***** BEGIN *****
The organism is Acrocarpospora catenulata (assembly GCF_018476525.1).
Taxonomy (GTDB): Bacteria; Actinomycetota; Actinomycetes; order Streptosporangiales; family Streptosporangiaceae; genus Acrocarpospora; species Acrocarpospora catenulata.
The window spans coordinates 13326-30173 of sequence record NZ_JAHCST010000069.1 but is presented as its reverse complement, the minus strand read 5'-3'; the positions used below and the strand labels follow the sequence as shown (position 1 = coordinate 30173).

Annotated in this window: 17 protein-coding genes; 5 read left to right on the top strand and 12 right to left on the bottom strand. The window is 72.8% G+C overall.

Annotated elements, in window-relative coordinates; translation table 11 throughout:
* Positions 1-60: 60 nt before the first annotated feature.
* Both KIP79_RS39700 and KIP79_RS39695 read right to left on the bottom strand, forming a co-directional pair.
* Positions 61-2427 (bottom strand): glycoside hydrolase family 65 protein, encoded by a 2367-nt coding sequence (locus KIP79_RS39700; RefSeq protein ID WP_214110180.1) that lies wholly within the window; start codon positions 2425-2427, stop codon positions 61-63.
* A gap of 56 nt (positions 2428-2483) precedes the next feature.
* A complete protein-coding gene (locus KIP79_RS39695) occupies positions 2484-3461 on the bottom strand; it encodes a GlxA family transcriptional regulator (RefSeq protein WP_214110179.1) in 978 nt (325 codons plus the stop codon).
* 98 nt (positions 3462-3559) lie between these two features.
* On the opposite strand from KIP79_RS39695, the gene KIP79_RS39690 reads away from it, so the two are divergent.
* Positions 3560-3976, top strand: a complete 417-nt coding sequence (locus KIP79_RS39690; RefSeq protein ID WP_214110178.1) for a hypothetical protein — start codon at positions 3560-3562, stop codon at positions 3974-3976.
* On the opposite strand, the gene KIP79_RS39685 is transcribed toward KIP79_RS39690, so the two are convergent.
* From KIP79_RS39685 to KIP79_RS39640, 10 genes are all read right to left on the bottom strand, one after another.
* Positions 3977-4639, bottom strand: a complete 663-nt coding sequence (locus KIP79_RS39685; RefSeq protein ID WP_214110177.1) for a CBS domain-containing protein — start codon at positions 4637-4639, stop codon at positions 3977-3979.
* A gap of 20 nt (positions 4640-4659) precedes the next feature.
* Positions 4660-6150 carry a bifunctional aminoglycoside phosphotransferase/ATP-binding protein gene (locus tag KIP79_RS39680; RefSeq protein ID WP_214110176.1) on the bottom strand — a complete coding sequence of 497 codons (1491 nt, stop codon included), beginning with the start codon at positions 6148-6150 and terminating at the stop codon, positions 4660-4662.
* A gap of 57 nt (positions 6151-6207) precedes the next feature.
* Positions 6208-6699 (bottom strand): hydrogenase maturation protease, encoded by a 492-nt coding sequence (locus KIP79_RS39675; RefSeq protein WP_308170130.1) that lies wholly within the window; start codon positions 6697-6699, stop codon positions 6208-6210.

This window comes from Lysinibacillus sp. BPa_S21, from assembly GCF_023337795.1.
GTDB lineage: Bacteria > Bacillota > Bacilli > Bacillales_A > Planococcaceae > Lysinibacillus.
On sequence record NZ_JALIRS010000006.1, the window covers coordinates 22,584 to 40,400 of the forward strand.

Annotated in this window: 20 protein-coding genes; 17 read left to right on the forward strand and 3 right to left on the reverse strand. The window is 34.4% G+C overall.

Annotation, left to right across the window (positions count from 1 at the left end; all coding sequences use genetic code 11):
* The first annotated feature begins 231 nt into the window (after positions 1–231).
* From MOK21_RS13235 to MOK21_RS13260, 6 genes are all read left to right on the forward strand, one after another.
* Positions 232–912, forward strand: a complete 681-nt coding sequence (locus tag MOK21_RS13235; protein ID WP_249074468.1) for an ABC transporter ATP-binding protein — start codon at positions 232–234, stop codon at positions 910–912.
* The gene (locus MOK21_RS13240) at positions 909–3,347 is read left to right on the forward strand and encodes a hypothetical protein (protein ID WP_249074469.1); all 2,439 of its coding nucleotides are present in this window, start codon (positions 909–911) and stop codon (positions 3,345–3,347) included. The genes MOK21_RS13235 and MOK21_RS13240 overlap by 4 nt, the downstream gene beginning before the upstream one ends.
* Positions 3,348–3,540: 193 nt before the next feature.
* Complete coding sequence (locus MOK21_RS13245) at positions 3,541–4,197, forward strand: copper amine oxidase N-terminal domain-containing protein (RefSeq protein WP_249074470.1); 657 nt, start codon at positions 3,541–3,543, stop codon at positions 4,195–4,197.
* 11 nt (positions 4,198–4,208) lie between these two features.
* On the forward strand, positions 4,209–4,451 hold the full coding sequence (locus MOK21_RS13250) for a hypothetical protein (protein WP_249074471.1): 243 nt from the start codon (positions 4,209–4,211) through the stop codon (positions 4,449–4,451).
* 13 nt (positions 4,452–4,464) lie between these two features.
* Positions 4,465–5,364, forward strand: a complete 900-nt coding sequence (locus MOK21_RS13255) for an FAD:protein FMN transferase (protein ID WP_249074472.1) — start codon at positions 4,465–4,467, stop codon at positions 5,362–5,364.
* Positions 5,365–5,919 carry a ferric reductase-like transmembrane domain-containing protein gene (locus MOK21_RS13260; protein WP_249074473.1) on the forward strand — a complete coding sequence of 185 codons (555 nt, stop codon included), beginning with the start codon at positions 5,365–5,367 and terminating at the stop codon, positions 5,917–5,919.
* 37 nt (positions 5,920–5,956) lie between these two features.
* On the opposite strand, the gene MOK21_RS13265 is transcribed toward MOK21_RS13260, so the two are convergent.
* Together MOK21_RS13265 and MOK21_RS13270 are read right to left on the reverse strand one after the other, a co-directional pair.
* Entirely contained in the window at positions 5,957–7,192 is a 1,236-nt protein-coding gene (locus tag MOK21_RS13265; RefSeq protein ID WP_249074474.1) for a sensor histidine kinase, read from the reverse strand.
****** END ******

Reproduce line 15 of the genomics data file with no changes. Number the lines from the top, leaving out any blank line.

* From KIP79_RS39685 to KIP79_RS39640, 10 genes are all read right to left on the bottom strand, one after another.